Tuesday's bill filings include two major bills for teachers. HB 198 includes what is believed to be the governor's plan for a teacher pay raise, and HB 20 provides new funding to TRS-Care to help lower premiums and deductibles for the next two years.

Teacher pay raise

Although several teacher salary bills [link] have been filed, the version that is believed to be the governor's plan (developed in conjunction with Commissioner Mike Morath) was filed in the House on the first day of the special session by Rep. Travis Clardy. Among its provisions:

  • The bill applies to districts and charter schools; for convenience, references to "districts" in this description include charter schools.
  • For the 2019-20 school year, each district must ensure that its average teacher pay is $1,000 higher than the average pay for teachers at that district during the 2016-17 school year.
  • Beginning in 2021-22 and in subsequent years, each district must ensure that the average annual pay is at least $1,000 more than the average pay the previous year. However, if the average pay in the district is at least $51,000, it does not have to comply with this provision.
  • A district would not have to comply with the requirement if it received less state/local funding (combined) for maintenance and operations than it had the previous year, or was anticipating a decrease in total revenue.
  • No additional funding is contemplated for the $1,000 average raise.
  • In addition, a new system of special teacher designations would be created:
    • An "accomplished" teacher must hold National Board Certification.
    • A "distinguished" teacher must have National Board Certification, submit evidence of providing leadership to other teachers (including letters from other teachers and the principal), be nominated by the district (materials must include a student performance analysis), and have performed in the top 25% (or other number determined by the commissioner) of teachers in the state in a similar certification field based on student growth over the previous three years.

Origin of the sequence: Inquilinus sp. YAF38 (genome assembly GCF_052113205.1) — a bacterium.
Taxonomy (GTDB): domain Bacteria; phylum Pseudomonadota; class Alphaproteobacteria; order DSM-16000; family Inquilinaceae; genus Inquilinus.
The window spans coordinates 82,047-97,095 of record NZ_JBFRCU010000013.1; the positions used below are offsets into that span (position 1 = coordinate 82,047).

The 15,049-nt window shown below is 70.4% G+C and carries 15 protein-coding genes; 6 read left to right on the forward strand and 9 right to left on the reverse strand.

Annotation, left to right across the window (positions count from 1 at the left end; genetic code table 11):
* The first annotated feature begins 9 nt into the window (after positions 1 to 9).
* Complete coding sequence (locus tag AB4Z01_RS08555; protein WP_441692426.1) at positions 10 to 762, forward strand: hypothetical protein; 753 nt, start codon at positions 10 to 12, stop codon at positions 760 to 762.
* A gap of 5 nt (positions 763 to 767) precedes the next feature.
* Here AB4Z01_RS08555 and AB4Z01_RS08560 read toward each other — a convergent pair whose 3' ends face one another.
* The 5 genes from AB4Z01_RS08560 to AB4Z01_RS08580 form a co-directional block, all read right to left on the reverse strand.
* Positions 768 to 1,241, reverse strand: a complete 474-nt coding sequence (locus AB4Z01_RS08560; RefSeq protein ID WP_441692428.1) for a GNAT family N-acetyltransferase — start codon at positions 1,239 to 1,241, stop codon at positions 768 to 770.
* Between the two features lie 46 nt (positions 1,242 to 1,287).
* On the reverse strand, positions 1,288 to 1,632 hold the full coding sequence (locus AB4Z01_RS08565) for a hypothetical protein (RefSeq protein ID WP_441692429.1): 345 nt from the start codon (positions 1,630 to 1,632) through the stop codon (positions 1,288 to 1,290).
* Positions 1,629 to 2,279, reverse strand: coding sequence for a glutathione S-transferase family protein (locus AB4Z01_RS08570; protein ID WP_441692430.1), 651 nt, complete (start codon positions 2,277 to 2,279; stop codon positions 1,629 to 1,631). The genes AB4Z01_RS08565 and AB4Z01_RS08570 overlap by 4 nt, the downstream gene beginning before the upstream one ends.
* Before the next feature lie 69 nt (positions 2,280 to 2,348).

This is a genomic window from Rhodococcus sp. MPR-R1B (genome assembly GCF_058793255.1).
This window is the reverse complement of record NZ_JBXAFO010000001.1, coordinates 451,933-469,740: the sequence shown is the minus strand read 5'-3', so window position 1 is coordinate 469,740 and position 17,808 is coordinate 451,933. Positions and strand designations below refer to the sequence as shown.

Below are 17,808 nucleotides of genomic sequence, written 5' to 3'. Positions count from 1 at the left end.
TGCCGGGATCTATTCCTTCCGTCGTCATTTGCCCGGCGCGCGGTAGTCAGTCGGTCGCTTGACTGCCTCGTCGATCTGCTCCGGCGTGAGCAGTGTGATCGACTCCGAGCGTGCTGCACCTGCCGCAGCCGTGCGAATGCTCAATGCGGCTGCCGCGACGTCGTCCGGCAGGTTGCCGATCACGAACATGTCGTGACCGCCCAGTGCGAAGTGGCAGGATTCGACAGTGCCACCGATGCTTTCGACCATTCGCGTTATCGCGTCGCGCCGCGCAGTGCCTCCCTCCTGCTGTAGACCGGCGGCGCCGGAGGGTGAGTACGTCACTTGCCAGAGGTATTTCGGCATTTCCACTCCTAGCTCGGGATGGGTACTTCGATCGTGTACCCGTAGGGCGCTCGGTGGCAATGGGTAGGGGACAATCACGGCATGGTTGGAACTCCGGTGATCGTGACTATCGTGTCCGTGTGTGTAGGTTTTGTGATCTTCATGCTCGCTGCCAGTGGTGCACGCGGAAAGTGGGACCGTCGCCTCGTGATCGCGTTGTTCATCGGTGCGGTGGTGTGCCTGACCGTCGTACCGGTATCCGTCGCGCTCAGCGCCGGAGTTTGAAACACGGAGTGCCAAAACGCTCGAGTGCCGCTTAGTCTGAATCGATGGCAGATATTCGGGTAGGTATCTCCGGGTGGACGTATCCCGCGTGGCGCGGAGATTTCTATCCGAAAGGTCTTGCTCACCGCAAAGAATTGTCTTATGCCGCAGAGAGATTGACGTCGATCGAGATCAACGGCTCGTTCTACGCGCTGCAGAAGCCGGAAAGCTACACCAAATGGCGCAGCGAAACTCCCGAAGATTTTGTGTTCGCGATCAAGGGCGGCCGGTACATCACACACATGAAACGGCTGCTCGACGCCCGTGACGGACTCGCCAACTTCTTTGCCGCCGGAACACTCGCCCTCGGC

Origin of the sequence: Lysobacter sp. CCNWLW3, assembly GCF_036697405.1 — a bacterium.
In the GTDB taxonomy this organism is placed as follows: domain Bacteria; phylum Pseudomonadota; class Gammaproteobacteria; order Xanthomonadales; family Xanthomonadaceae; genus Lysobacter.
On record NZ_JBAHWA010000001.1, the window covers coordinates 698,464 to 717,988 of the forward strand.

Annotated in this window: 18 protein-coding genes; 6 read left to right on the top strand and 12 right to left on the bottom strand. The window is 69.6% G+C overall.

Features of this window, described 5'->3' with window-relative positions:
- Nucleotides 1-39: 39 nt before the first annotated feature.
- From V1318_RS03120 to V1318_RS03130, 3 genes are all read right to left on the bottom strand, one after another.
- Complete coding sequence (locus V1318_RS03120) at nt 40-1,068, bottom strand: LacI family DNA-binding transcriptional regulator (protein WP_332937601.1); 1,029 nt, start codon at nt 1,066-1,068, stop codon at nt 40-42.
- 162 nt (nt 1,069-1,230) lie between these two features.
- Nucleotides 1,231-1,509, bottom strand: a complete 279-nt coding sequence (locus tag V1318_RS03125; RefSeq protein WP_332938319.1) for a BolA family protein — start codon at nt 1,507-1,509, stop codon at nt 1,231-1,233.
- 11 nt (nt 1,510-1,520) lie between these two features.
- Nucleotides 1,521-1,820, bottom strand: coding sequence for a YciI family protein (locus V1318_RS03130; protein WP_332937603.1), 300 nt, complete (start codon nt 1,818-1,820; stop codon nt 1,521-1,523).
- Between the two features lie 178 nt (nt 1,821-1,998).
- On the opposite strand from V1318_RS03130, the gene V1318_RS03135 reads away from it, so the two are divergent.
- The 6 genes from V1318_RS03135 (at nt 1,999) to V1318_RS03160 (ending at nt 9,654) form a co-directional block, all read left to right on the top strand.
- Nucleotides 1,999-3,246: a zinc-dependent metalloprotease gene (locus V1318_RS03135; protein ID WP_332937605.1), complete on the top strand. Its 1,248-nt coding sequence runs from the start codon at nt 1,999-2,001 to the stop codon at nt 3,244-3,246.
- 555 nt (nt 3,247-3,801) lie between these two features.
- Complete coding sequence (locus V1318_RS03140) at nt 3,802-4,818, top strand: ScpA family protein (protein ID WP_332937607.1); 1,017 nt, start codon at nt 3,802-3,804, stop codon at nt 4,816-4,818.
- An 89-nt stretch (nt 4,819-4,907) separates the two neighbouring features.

• A "master" teacher must have National Board Certification, meet the other criteria of a distinguished teacher, and perform in the top 5% (or number determined by the commissioner) of classroom teachers in the state in a similar certification field based on student growth over the previous three years.
  • Districts would be eligible for an additional allotment for each teacher achieving one of these designations, though there is no requirement that the allotment be spent on teacher salaries.
  • Rural districts and districts with campuses that have a majority of educationally disadvantaged students could apply for a significantly higher allotment, but would have to meet certain average salary targets - over time (for some districts, after 2035) the average salary for the specially designated teachers would have to be at least $68,000 for a distinguished teacher and $85,000 for a master teacher.
  • The state would provide an advance payment to districts of $1,900 to cover the cost of teachers pursuing National Board certification; the advance must be paid back over a period of three years; for any teacher attempting but not achieving National Board certification, the district must pay back an additional $300.

TRS-Care funding

HB 20 by Rep. Trent Ashby would appropriate $150 million from the Rainy Day Fund to be used to help lower deductibles and premiums for TRS-Care participants. It is anticipated that to the extent premiums are lowered, those changes would be made to premiums for the employee/dependent categories, but not to the employee-only level of coverage, although this is not specified in the bill. Projected premiums and deductibles are not yet available.